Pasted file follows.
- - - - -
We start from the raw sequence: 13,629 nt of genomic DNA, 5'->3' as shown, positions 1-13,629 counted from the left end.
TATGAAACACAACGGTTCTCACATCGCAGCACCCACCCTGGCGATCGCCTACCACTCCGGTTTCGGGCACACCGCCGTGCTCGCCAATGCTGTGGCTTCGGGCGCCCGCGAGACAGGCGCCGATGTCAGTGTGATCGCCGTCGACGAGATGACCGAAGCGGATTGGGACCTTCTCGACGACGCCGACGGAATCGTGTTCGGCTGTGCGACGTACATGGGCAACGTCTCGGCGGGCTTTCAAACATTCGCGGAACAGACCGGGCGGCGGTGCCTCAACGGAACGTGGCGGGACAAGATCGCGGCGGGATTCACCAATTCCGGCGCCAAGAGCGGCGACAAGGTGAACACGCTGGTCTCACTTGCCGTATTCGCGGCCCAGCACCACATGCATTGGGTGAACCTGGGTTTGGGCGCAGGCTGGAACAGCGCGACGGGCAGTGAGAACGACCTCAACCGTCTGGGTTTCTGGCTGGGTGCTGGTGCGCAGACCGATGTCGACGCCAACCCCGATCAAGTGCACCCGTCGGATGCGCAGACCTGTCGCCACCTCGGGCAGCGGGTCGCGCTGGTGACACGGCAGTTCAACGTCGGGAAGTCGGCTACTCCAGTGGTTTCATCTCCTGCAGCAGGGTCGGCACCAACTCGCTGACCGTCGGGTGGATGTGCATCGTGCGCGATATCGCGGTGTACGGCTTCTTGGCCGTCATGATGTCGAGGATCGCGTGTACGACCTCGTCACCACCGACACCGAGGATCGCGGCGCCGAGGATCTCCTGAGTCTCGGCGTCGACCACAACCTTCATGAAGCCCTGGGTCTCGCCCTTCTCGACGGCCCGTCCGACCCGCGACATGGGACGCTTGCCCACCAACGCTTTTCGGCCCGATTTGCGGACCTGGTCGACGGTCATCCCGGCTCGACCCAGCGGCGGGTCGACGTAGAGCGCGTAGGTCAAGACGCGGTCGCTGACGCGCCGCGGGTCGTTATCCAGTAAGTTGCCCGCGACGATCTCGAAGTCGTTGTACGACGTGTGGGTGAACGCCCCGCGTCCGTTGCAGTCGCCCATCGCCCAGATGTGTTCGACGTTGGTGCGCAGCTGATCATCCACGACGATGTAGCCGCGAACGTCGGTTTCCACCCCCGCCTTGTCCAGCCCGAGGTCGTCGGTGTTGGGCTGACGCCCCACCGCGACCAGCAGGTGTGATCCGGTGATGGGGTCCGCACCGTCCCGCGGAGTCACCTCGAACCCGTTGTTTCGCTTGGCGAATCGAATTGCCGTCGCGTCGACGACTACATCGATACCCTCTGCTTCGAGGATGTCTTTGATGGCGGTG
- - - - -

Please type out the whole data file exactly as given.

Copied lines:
We start from the raw sequence: 13,629 nt of genomic DNA, 5'->3' as shown, positions 1-13,629 counted from the left end.
TATGAAACACAACGGTTCTCACATCGCAGCACCCACCCTGGCGATCGCCTACCACTCCGGTTTCGGGCACACCGCCGTGCTCGCCAATGCTGTGGCTTCGGGCGCCCGCGAGACAGGCGCCGATGTCAGTGTGATCGCCGTCGACGAGATGACCGAAGCGGATTGGGACCTTCTCGACGACGCCGACGGAATCGTGTTCGGCTGTGCGACGTACATGGGCAACGTCTCGGCGGGCTTTCAAACATTCGCGGAACAGACCGGGCGGCGGTGCCTCAACGGAACGTGGCGGGACAAGATCGCGGCGGGATTCACCAATTCCGGCGCCAAGAGCGGCGACAAGGTGAACACGCTGGTCTCACTTGCCGTATTCGCGGCCCAGCACCACATGCATTGGGTGAACCTGGGTTTGGGCGCAGGCTGGAACAGCGCGACGGGCAGTGAGAACGACCTCAACCGTCTGGGTTTCTGGCTGGGTGCTGGTGCGCAGACCGATGTCGACGCCAACCCCGATCAAGTGCACCCGTCGGATGCGCAGACCTGTCGCCACCTCGGGCAGCGGGTCGCGCTGGTGACACGGCAGTTCAACGTCGGGAAGTCGGCTACTCCAGTGGTTTCATCTCCTGCAGCAGGGTCGGCACCAACTCGCTGACCGTCGGGTGGATGTGCATCGTGCGCGATATCGCGGTGTACGGCTTCTTGGCCGTCATGATGTCGAGGATCGCGTGTACGACCTCGTCACCACCGACACCGAGGATCGCGGCGCCGAGGATCTCCTGAGTCTCGGCGTCGACCACAACCTTCATGAAGCCCTGGGTCTCGCCCTTCTCGACGGCCCGTCCGACCCGCGACATGGGACGCTTGCCCACCAACGCTTTTCGGCCCGATTTGCGGACCTGGTCGACGGTCATCCCGGCTCGACCCAGCGGCGGGTCGACGTAGAGCGCGTAGGTCAAGACGCGGTCGCTGACGCGCCGCGGGTCGTTATCCAGTAAGTTGCCCGCGACGATCTCGAAGTCGTTGTACGACGTGTGGGTGAACGCCCCGCGTCCGTTGCAGTCGCCCATCGCCCAGATGTGTTCGACGTTGGTGCGCAGCTGATCATCCACGACGATGTAGCCGCGAACGTCGGTTTCCACCCCCGCCTTGTCCAGCCCGAGGTCGTCGGTGTTGGGCTGACGCCCCACCGCGACCAGCAGGTGTGATCCGGTGATGGGGTCCGCACCGTCCCGCGGAGTCACCTCGAACCCGTTGTTTCGCTTGGCGAATCGAATTGCCGTCGCGTCGACGACTACATCGATACCCTCTGCTTCGAGGATGTCTTTGATGGCGGTG